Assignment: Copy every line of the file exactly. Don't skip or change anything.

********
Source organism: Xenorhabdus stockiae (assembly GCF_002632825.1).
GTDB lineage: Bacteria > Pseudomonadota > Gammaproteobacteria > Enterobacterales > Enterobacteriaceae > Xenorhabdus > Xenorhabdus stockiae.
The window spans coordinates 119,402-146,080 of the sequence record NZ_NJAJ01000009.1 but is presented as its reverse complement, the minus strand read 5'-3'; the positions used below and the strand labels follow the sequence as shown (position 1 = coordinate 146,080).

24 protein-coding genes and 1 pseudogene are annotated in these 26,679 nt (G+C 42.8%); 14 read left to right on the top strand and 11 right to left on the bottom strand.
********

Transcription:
Source organism: Xenorhabdus stockiae (assembly GCF_002632825.1).
GTDB lineage: Bacteria > Pseudomonadota > Gammaproteobacteria > Enterobacterales > Enterobacteriaceae > Xenorhabdus > Xenorhabdus stockiae.
The window spans coordinates 119,402-146,080 of the sequence record NZ_NJAJ01000009.1 but is presented as its reverse complement, the minus strand read 5'-3'; the positions used below and the strand labels follow the sequence as shown (position 1 = coordinate 146,080).

24 protein-coding genes and 1 pseudogene are annotated in these 26,679 nt (G+C 42.8%); 14 read left to right on the top strand and 11 right to left on the bottom strand.